I remember experiencing the movie as a dark comedy exploring the emptiness at the heart of this man's life, precisely because it is built around these vacuous values and nothing else. He comes crashing up against the brick wall of the worthlessness of these American principles by which he has lived, and it leads to the slow inevitable wrecking of his and his familiy's life. I didn't see it as romanticizing this stuff at all; it was a painful two-hour sit among the awfulness and of it all and the claustrophobia of being unable to escape.
Actually I fairly often have this experience with American movies: I watch them as a black comedy about the unfolding of implicit despair in a misconceived life, and admire the grim determination with which the filmmaker forces us to sit and suffer along; yet the reviewers all claim that the film is glamourizing and celebrating the same lifestyle that I see as being portrayed in colours of simmering horror. Another example would be The Wolf Of Wall Street, which I enjoyed for similar reasons. It came as a complete surprise to see that reviewers thought the film actually advertised that lifestyle as attractive.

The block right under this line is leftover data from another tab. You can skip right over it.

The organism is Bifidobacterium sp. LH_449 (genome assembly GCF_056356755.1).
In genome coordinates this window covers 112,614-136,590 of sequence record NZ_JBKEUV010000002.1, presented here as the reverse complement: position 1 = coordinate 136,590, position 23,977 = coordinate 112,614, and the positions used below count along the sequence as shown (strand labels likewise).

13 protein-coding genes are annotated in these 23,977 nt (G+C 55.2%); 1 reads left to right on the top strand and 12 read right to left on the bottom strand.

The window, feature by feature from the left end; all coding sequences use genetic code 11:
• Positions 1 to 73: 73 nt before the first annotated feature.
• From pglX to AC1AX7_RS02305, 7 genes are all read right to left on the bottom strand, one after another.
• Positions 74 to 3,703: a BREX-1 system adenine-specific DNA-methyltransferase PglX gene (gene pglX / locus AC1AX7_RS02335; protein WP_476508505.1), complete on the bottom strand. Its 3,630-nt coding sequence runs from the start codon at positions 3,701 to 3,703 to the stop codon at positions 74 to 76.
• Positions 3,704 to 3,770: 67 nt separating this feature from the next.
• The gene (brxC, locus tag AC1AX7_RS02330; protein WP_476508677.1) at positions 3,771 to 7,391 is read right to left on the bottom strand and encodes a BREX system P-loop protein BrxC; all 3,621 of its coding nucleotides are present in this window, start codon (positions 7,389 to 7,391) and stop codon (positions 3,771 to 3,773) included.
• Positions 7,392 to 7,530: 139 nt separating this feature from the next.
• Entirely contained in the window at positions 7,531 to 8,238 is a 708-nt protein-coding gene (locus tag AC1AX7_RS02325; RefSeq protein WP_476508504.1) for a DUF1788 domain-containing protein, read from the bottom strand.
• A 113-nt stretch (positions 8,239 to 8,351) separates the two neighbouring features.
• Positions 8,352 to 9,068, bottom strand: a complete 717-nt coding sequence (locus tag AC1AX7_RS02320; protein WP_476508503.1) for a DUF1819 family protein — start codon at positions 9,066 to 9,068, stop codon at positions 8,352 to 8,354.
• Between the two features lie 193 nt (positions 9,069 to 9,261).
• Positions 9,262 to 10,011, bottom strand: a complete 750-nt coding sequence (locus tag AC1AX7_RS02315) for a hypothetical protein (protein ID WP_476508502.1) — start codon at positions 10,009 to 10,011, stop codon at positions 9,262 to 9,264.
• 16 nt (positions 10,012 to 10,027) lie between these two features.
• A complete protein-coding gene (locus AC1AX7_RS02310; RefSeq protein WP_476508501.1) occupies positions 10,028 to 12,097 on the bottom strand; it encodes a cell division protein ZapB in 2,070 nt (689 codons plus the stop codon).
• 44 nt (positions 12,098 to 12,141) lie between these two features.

So I wonder: am I seeing things in American films that aren't there, or are the reviewers missing the appalled fixation of the filmmaker's stare? Do I project the existential desperation onto these movies or do the reviewers refuse to see it? Is there anything about these movies that glamourizes Lester Burnham or Jordan Belfort, other than the mere fact that these are movies and movies are reputed to be glamorous? I see disturbing explorations of the existential crisis we face when we finally realize pre-packaged morality can't help us, while reviewers seem to see straightforward celebrations of "bad men".
Oh well, any movie that's this ambiguous can't be all bad.